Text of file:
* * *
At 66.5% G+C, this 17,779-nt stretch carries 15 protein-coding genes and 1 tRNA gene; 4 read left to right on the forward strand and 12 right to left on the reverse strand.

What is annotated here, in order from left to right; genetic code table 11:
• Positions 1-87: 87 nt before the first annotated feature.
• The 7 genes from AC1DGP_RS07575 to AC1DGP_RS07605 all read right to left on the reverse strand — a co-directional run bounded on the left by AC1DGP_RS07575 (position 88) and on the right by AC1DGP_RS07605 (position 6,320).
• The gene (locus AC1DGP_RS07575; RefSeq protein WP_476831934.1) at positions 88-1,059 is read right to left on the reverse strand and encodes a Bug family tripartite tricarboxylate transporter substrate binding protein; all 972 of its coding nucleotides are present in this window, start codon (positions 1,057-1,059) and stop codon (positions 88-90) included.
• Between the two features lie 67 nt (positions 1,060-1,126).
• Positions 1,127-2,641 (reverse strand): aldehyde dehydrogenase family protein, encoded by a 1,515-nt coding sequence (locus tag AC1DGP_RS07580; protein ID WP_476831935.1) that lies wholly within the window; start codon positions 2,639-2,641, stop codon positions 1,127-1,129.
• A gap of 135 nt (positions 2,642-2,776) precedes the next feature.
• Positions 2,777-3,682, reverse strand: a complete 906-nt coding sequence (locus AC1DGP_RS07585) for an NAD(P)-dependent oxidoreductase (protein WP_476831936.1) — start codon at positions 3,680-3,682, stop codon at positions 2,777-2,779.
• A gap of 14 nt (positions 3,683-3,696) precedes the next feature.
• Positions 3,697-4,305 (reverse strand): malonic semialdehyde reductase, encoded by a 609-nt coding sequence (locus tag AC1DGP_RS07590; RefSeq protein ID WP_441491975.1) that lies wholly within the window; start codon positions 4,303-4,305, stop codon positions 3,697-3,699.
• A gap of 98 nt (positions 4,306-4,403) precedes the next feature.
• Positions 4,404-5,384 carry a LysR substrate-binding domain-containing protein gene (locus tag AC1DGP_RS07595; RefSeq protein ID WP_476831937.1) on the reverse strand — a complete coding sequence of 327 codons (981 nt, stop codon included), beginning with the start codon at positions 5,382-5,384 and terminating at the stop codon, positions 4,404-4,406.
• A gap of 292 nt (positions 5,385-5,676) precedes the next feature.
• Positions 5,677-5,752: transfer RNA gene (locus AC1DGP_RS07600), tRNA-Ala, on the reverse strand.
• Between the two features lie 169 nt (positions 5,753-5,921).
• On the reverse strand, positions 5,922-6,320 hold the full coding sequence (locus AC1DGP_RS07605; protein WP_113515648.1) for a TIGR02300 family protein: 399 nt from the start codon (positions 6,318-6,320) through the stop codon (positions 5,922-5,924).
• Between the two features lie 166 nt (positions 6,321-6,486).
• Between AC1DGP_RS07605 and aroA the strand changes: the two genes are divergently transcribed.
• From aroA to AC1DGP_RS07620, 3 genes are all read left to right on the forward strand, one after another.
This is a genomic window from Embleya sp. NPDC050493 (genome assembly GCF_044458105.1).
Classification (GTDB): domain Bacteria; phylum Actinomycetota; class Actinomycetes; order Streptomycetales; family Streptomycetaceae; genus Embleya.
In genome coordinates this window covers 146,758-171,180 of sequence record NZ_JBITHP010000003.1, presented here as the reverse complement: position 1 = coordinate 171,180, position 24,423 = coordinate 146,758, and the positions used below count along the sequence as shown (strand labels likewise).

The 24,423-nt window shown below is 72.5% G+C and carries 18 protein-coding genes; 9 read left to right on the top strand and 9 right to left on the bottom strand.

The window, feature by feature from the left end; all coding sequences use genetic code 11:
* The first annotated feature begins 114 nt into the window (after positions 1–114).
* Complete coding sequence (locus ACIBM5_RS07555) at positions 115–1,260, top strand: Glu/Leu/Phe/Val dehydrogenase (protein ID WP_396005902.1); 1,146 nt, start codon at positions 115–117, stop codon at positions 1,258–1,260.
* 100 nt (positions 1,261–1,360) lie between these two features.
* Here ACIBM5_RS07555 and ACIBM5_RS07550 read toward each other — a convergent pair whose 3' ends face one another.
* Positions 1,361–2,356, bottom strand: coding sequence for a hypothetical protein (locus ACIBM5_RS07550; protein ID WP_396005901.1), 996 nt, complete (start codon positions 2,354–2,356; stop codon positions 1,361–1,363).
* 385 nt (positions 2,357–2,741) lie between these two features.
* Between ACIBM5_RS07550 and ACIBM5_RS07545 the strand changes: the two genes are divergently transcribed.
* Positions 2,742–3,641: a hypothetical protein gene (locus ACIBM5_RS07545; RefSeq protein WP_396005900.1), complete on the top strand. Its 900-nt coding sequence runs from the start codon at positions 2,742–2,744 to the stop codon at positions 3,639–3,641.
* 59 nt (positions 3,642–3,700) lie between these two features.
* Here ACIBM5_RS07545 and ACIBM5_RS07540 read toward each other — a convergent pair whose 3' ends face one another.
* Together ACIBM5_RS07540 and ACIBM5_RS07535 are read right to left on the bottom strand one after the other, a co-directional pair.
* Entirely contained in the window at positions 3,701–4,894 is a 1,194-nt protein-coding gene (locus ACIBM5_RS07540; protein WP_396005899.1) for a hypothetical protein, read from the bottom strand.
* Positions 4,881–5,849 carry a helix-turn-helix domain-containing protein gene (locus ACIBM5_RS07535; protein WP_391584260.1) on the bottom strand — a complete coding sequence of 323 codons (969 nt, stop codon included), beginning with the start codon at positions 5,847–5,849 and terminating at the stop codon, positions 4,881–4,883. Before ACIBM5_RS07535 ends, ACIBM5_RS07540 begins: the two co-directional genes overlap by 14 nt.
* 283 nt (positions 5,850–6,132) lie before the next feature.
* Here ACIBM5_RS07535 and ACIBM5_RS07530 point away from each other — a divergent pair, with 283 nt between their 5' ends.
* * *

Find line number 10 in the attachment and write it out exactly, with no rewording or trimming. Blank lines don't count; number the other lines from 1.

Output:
• A gap of 14 nt (positions 3,683-3,696) precedes the next feature.